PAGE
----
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Feds offer $7.1 million for private conservation
By BUDDY SMITH Staff Reporter


The U.S. Fish and Wildlife Service has a $7.1 million pie for private lands conservation, and landowners and their partners can seek a slice of the funding through March 8.

The federal government this week put out the call for proposals for funding for "on-the-ground" conservation efforts that benefit imperiled species.

In its second year, the Private Stewardship Grants Program last May funded 113 grants worth $9.4 million to individuals and groups to take on conservation projects for endangered, threatened and other at-risk species on private lands in 43 states.

In Montana and neighboring states, five projects last year ranged from conserving Yellowstone cutthroat trout to developing an outdoor captive breeding program and long-term habitat for trumpeter swans.


A ranch in Hawaii used a grant to help protect endangered species by improving habitat while reducing threats posed by invasive species; groups and individuals in Idaho helped restore Teton River fish habitat on private lands, for instance.

"Most imperiled species do occur on private land, so this is an incentive program for private landowners to conserve the habitat and the species that live there," said Diane Katzenberger, Fish and Wildlife Service regional spokeswoman.

It does so by providing a partnership between citizens and the federal government, she said.

Landowners and their partners may submit funding proposals directly to the Fish and Wildlife Service. The deadline to apply is March 8, and agency spokesman Mitch Snow on Wednesday said the funding could be sought by a variety of individuals or partner organizations for voluntary efforts on private lands.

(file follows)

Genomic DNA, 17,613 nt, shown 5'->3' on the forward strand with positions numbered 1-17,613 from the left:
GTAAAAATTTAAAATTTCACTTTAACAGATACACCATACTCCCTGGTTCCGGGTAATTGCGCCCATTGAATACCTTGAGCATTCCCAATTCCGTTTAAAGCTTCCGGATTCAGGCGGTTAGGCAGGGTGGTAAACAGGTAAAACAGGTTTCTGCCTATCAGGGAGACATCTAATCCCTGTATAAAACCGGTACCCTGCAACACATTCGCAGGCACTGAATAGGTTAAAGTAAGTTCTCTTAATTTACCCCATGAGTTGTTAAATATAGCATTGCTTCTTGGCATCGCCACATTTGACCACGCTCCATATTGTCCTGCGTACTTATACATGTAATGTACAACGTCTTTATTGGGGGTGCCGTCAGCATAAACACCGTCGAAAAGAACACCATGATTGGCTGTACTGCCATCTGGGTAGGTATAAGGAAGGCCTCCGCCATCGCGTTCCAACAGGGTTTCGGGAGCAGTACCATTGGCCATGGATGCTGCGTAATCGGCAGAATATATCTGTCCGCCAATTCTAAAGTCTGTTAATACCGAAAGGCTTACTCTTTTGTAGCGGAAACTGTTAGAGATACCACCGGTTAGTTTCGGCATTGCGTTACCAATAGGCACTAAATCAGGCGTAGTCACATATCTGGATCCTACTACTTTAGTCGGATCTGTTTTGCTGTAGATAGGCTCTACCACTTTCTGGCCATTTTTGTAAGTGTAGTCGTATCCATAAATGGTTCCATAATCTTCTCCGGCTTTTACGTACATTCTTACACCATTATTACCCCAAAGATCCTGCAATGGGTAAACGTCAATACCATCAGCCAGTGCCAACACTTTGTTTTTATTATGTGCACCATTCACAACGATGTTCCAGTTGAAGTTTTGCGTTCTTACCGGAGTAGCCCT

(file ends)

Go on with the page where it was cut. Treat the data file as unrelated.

"It's everything - from Scout Troops to folks like the local chapter of Ducks Unlimited or the Izaak Walton League. There's a huge range of groups," he said.

The cost-share program exemplifies President Bush's cooperative conservation initiatives, Interior Department Secretary Gale Norton said in a release.

Officials said the private stewardship grants encourage and support landowners and their partners to design and carry out species conservation and habitat protection on private lands. Such grant programs also put more money in the hands of local citizens and organizations for conservation.

"I would say it represents an increased initiative to do what folks have recognized for several years as probably the most effective way of getting things done," Snow said.

Individuals and groups engaged in voluntary conservation efforts on private lands that benefit imperiled species, including federally listed endangered or threatened species and other at-risk species, compete for the federal grants.

"It's not entirely federal funding; there has to be some local funding involved," Snow said.

President Bush proposed the private stewardship program in a speech at Lake Tahoe, in June 2000, when he was still Texas governor, according to the Fish and Wildlife Service.






Page Updated: Thursday May 07, 2009 09:14 AM  Pacific

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